A high-resolution record of pollen, charcoal, diatom, and lithologic data from Dailey Lake in southwestern Montana describes postglacial terrestrial and limnologic development from ice retreat ca. 16,000. cal. yr BP through the early Holocene. Following deglaciation, the landscape surrounding Dailey Lake was sparsely vegetated, and erosional input into the lake was high. As summer insolation increased and ice recessional processes subsided, Picea parkland developed and diatoms established in the lake at 13,300. cal. yr BP. Closed subalpine forests of Picea, Abies, and Pinus established at 12,300. cal. yr BP followed by the development of open Pinus and Pseudotsuga forests at 10,200. cal. yr BP. Increased planktic diatom abundance indicates a step-like warming at 13,100. cal. yr BP, and alternations between planktic and tychoplankic taxa suggest changes in lake thermal structure between 12,400 and 11,400. cal. yr BP. An increasingly open forest, in combination with increased benthic diatoms, indicates warm dry summers during the early Holocene after 11,400. cal. yr BP, in contrast to nearby records in northern Yellowstone that register prolonged summer-wet conditions until ca. 8000. cal. yr BP. Because of its low elevation, Dailey Lake was apparently sensitive to the direct effects of increased summer insolation on temperature and effective moisture, registering dry summers. In contrast, higher elevations in northern Yellowstone responded to the indirect effects of an amplified seasonal insolation cycle on atmospheric circulation, including elevated winter snowpack and/or increased summer convective storms as a result of enhanced monsoonal circulation.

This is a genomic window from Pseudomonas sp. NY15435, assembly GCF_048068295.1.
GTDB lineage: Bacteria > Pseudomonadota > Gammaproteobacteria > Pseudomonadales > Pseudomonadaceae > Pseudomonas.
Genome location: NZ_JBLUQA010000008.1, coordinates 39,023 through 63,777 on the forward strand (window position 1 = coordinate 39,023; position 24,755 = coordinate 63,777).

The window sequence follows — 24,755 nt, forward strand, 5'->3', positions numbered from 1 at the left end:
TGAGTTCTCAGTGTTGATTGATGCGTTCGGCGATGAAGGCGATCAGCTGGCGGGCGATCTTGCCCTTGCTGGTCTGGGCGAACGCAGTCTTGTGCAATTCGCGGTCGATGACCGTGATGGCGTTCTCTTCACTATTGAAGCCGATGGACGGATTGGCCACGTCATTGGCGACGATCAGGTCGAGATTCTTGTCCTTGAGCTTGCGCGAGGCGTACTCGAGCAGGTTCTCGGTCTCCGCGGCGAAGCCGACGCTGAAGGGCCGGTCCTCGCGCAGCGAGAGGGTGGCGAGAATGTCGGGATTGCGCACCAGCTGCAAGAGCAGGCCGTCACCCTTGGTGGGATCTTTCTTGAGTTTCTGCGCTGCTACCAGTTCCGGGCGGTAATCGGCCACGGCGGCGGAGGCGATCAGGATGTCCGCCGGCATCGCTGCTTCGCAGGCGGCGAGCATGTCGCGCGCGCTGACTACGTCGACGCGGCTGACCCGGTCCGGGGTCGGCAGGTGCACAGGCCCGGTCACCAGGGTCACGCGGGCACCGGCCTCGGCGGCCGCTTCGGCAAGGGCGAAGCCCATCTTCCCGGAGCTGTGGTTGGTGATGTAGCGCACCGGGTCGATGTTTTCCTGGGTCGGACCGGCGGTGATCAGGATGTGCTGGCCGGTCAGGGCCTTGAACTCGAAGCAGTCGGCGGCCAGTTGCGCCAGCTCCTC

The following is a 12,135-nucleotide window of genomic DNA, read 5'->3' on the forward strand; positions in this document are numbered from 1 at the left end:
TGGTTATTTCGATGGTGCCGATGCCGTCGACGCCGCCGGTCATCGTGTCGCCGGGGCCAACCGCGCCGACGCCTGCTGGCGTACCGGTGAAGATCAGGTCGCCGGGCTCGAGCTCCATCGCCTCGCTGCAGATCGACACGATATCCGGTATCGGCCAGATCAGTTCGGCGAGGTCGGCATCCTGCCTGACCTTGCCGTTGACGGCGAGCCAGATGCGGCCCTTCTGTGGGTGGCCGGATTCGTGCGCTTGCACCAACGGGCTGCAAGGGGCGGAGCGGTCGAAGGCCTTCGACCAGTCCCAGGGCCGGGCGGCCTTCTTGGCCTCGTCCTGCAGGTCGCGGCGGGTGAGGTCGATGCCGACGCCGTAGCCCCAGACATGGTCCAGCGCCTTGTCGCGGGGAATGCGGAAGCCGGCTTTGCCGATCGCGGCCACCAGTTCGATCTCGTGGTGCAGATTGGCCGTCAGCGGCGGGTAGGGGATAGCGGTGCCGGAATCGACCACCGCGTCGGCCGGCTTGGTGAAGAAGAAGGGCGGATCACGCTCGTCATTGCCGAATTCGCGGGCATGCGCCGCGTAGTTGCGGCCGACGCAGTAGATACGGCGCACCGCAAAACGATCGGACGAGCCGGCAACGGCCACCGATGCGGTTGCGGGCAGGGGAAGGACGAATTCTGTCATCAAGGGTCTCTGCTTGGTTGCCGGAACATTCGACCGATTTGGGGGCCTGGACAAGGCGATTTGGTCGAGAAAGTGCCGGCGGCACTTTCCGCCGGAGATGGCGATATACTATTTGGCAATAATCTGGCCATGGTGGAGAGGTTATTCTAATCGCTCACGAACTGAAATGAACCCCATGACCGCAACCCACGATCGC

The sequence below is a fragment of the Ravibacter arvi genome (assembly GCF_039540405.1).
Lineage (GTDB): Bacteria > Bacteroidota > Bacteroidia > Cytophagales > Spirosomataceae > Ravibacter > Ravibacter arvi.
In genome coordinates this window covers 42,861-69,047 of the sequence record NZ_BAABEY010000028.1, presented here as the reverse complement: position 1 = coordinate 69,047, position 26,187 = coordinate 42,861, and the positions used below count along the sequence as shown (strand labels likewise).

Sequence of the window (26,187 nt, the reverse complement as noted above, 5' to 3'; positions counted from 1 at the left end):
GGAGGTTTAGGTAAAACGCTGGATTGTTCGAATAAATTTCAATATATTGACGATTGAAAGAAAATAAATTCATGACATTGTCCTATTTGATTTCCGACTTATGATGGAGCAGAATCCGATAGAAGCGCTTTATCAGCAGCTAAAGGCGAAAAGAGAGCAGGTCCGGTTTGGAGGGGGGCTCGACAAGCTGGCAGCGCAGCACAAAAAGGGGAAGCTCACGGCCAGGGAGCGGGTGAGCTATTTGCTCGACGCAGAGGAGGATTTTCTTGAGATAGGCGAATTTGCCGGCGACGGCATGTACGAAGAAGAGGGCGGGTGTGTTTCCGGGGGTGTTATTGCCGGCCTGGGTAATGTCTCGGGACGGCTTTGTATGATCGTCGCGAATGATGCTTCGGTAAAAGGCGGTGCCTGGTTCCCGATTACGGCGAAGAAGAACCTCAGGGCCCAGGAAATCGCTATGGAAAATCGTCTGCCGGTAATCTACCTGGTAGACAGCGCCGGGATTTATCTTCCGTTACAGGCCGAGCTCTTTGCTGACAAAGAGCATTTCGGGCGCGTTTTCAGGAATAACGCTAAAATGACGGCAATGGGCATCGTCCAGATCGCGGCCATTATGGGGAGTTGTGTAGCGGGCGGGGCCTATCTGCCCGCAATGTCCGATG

Bibliographical noteFunding Information:
This research was supported by National Science Foundation grants, including EAR-0801467 to Whitlock and Fritz and OISE-0966472 to Whitlock. Support in the field came from D. McWethy and V. Nagashima. We thank V. Nagashima, J. Giskaas, M. Spendel, and A. Peery for lab assistance, and two anonymous reviewers for their helpful comments.
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- Early holocene